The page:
These and other objects, features, advantages and alternative aspects of the present invention will become apparent to those skilled in the art from a consideration of the following detailed description taken in combination with the accompanying drawings.

BRIEF DESCRIPTION OF THE SEVERAL VIEWS OF THE DRAWINGS

FIG. 1 is a block diagram of services that are arranged in accordance with the principles of the present invention.

FIG. 2 is a flow chart of the operations that are performed in an embodiment of the present invention.

DETAILED DESCRIPTION OF THE INVENTION

Reference will now be made to the drawings in which the various elements of the present invention will be given numerical designations and in which the invention will be discussed so as to enable one skilled in the art to make and use the invention. It is to be understood that the following description is only exemplary of the principles of the present invention, and should not be viewed as narrowing the claims which follow.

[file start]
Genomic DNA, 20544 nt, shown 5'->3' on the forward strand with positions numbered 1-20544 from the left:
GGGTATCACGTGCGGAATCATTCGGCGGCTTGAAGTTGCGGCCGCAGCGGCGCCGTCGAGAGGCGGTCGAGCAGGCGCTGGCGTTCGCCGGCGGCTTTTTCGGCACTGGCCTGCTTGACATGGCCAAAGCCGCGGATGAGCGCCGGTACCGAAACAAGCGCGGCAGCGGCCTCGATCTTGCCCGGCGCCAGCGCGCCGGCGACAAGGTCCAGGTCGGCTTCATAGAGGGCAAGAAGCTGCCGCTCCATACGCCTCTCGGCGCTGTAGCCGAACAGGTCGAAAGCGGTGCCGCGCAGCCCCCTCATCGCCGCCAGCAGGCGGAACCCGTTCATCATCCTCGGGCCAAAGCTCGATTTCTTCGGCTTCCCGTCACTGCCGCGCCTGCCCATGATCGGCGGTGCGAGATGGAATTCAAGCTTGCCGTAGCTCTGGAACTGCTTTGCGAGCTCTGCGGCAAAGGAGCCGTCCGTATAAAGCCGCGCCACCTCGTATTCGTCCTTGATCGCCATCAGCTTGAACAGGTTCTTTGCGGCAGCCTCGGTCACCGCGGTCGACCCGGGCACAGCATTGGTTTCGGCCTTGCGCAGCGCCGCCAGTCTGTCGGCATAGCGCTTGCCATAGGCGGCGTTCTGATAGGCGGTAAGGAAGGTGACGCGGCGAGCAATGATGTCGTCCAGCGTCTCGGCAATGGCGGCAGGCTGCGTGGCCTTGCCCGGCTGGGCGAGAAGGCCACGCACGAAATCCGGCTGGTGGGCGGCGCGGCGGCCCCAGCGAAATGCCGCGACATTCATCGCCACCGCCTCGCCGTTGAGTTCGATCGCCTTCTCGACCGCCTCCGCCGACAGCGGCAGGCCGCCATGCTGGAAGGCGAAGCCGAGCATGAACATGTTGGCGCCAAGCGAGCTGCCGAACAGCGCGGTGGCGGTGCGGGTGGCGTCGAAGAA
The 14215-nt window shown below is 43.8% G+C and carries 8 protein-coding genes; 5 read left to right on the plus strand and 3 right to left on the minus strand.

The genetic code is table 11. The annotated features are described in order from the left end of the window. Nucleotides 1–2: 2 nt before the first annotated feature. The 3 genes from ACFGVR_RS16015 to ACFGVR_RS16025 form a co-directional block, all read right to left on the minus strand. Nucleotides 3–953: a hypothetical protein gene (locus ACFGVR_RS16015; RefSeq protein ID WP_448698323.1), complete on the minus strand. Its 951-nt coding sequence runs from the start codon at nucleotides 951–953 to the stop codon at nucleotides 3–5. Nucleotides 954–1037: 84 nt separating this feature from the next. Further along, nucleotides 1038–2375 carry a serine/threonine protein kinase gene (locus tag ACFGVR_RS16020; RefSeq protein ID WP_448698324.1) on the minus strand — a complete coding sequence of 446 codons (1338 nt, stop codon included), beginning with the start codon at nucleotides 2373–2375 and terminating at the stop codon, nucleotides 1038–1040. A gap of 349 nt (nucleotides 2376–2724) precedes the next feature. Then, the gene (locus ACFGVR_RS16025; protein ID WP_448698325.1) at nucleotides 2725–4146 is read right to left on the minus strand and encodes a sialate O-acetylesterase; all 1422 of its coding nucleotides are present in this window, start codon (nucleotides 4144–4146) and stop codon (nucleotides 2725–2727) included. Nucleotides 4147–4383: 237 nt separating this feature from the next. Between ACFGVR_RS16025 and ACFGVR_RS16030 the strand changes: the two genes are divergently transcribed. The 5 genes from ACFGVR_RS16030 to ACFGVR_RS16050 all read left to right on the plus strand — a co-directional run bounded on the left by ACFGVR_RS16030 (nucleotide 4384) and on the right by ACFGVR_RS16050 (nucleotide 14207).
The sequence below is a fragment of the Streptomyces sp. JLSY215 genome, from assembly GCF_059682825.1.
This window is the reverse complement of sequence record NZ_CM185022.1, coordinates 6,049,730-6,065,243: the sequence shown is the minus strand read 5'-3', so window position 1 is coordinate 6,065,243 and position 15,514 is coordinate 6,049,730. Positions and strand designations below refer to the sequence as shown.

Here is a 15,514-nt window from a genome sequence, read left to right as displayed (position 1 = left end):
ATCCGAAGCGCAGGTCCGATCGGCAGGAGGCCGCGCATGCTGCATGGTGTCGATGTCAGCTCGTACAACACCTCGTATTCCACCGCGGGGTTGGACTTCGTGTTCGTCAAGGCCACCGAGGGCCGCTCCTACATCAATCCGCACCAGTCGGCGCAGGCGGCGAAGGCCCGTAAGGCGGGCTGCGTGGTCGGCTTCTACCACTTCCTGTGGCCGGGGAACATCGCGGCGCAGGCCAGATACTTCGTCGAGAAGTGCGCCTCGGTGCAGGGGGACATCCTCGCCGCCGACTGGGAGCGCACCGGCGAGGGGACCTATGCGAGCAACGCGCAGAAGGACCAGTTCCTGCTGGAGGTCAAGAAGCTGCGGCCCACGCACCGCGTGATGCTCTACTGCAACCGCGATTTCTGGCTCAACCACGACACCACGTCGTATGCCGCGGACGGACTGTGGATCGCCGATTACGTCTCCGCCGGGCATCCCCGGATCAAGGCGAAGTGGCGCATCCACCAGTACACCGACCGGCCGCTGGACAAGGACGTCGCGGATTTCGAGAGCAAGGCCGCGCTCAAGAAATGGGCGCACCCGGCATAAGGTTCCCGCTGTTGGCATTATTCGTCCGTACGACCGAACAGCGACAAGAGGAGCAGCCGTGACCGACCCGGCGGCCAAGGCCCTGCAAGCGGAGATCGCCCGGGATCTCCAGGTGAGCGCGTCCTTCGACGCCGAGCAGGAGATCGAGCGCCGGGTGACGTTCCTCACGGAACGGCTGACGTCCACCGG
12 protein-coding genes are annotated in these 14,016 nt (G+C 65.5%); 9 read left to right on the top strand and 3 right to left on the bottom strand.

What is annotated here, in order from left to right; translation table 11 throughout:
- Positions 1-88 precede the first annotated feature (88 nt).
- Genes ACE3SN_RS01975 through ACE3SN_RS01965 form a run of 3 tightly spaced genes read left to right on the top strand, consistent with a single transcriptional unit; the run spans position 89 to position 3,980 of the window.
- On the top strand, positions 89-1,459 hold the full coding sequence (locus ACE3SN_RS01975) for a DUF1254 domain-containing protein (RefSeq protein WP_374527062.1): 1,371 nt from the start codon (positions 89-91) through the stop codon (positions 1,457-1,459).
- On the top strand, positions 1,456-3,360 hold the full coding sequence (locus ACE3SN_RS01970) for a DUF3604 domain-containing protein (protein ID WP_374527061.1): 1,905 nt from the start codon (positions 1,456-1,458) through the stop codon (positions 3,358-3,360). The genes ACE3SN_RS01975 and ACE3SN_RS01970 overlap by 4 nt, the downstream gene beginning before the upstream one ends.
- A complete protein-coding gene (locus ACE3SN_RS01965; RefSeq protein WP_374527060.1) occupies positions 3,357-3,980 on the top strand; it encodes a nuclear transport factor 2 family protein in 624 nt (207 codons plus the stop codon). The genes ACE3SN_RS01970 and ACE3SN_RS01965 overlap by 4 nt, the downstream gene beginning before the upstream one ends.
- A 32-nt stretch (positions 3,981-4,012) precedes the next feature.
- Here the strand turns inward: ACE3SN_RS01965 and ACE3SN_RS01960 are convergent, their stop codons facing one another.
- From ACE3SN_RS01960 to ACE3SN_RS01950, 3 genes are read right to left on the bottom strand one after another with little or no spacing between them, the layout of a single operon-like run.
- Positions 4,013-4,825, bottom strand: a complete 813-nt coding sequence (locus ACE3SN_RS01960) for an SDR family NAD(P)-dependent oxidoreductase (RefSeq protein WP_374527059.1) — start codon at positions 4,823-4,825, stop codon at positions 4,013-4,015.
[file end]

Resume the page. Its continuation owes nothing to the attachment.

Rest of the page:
The presently preferred embodiment of the invention is a network appliance that intercepts network traffic. In the prior art, a proxy engine in the network appliance that is written in C code is programmed to perform desired functions. For example, consider the general flow of network data.

FIG. 1 shows software elements of a network appliance 10. This network appliance 10 can be configured in an in-line mode wherein network traffic must pass through it to get to another side, or in a proxy mode. The goal of the present invention is to enable client-side transparency, wherein a back-end server is able to see the original source IP address of the client even though there is an intervening network appliance, but without having to make BSD socket calls. By avoiding BSD socket calls, the present invention avoids having to use the cumbersome low level C code to control socket functions. In other words, by enabling client-side transparency to occur using high level Java code, changes to the network appliance can be made quickly and easily by avoiding use of the C programming language.

The present invention overcomes several drawbacks to the prior art scenario described above. The advantages of the present invention will be described while referring to FIG. 1.